By Althea Moses
About the author: Althea Moses serves as EPA Region 7’s Environmental Justice Coordinator and the Deputy Director of the Enforcement Coordination Office. Her passion is helping people. She is a proud Civil Engineering graduate of Prairie View A&M University of Texas.
Almost without exception for the past 15 years I have had what I consider a second Christmas – a day when my heart rate rises like it did when opening gifts when I was a kid. The date I’m referring to is the due date for Environmental Justice grant applications. The sense of anticipation – waiting to learn what projects are being proposed – is what Charlie felt when peeling back the wrapper of a Wonka Bar.
My first gift is reading through the proposals. Many times the applications are from organizations and people whose paths I come across regularly. Through their applications, local communities introduce themselves and their communities. I get most excited though about proposals for communities of which I was previously unaware.
Another gift is the sense of fulfillment that comes from the opportunity to make a meaningful difference in the lives of a community in need. It’s not the words on the paper that’s exciting – it’s the possibility of what can be achieved. This excitement comes from all I have seen and learned over the years about the possibility of what can be accomplished through projects that are funded at a relatively small amount compared to many other government grants.
EPA’s EJ grants program, both Small Grants and EJ Collaborative Problem Solving, inspire sheer amazement when I consider the level of creative leveraging through partnerships and volunteers to achieve outputs and outcomes one might compare to projects ten times their monetary size.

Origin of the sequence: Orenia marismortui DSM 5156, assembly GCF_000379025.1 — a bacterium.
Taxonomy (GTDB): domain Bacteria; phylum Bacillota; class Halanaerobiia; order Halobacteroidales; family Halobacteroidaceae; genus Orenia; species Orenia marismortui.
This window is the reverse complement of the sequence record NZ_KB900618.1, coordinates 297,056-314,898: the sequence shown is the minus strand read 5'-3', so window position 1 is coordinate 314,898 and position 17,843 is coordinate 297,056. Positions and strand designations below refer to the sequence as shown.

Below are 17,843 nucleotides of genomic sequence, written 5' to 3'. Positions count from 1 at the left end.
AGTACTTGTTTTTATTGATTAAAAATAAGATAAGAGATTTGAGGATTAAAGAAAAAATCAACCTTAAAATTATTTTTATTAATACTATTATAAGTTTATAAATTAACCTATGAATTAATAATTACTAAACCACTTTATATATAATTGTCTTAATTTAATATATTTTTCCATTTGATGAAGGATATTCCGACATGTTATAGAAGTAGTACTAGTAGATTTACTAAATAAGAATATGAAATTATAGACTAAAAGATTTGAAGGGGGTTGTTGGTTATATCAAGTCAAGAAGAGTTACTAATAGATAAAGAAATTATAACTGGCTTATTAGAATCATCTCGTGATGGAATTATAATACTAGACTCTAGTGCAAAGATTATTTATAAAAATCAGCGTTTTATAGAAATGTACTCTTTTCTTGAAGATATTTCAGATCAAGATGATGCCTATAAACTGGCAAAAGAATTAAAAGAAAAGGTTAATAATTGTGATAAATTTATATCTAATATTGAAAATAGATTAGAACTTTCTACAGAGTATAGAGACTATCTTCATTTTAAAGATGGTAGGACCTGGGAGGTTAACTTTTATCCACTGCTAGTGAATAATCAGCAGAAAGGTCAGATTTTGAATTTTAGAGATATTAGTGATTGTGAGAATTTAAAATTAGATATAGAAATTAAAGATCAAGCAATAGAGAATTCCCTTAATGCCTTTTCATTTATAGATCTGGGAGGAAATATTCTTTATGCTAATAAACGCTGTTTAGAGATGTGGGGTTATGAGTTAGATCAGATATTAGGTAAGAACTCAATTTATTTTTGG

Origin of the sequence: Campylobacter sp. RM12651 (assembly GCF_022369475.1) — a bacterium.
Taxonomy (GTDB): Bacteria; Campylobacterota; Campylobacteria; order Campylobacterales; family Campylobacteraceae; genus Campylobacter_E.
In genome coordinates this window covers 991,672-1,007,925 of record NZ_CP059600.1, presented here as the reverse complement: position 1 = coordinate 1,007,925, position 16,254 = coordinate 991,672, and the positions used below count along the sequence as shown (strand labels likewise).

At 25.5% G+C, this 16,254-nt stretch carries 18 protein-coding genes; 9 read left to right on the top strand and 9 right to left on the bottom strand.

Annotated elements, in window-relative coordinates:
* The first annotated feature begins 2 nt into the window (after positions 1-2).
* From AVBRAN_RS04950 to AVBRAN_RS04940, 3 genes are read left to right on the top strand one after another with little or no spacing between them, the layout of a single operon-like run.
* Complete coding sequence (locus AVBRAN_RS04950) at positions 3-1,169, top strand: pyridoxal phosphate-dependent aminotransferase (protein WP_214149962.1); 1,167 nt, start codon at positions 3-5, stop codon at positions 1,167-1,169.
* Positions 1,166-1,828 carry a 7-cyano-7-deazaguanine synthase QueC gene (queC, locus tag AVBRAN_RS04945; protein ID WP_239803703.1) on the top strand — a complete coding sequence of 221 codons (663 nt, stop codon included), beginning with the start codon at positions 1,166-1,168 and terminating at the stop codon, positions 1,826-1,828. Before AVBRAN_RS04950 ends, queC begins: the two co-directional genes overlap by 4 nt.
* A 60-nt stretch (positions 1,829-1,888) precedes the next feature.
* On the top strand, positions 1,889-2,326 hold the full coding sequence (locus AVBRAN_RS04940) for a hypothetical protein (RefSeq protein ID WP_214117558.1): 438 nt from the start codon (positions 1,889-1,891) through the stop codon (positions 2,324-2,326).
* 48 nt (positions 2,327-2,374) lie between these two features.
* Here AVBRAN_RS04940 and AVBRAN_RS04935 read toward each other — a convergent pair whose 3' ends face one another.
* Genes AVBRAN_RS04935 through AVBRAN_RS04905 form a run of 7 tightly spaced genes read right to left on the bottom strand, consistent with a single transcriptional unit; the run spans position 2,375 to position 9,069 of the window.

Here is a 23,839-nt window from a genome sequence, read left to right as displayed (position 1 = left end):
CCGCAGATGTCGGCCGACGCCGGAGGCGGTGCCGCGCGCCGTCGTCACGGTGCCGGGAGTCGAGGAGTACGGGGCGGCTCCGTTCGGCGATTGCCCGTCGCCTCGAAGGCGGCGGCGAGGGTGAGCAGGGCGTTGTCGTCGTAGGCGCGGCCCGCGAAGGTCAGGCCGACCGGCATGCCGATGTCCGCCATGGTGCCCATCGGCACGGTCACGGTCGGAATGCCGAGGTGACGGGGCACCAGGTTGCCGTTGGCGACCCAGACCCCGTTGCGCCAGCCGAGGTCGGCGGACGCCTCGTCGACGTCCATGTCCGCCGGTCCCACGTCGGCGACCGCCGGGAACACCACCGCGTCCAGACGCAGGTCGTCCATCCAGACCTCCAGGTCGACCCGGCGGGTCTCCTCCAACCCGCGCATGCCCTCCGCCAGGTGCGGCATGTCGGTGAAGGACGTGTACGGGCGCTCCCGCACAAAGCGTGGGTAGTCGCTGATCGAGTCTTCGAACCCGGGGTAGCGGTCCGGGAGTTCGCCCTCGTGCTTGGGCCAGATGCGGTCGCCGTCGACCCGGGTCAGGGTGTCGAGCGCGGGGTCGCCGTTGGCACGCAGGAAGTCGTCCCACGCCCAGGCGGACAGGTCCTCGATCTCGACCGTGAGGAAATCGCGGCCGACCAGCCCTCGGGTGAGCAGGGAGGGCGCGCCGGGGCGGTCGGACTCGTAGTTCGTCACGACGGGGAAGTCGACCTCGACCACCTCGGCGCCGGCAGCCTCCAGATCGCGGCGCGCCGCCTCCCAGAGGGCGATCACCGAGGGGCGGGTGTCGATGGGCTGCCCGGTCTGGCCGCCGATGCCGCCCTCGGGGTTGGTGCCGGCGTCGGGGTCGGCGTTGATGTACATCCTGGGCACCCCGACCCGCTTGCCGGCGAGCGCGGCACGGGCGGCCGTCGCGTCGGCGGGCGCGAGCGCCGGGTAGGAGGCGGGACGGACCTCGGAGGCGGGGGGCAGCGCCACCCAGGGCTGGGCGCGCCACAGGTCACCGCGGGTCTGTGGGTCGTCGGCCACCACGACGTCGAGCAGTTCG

Yet another gift is how gratifying it is to see people who started at the neighborhood level with an EJ Small Grant working to understand and address local challenges, now recognized as environmental justice leaders. We have seen tools developed and then used to educate and assist parents and caregivers in reducing children’s asthma attacks and the number of school-days missed. We have seen the organizing of lead screening events, which taught children as young as pre-school age what it means to avoid and protect themselves from environmental hazards. How do you explain that lead dust is invisible in soil, so play on the grass? There’s a preschool curriculum that was developed and demonstrated which does just that!
There are many lessons I have learned from working with grantees which have transformed how I approach my work:
- Meet people where they are – physically as well as in their understanding. It is amazing the number of people who can be reached, the results achieved, and the resources saved when we go to places where our target audience gathers. We can engage them in a manner in which they relate.
- Take the time to understand and value what is important to the communities in which you work. This is key to connecting in such a way that encourages mutual understanding, which may result in positive change.
- “Each one, teach one.” Train-the-trainer is a model that allows projects to be sustaining well beyond funding. When we use this approach, we multiply what we can achieve.
- Communities want to know what they don’t know about human health and environmental issues.
- When you bring information about a problem, bring information about the solution. This is hard – it does not excuse us from bringing information about a problem – but challenges us to work hard to find the solution. Sometimes solutions are found through outside partnerships.
EPA’s EJ grant programs are among the smallest pots of money in the agency, but oh, the good they have done educating, empowering, building capacity, and ultimately, making a visible difference in communities across the country.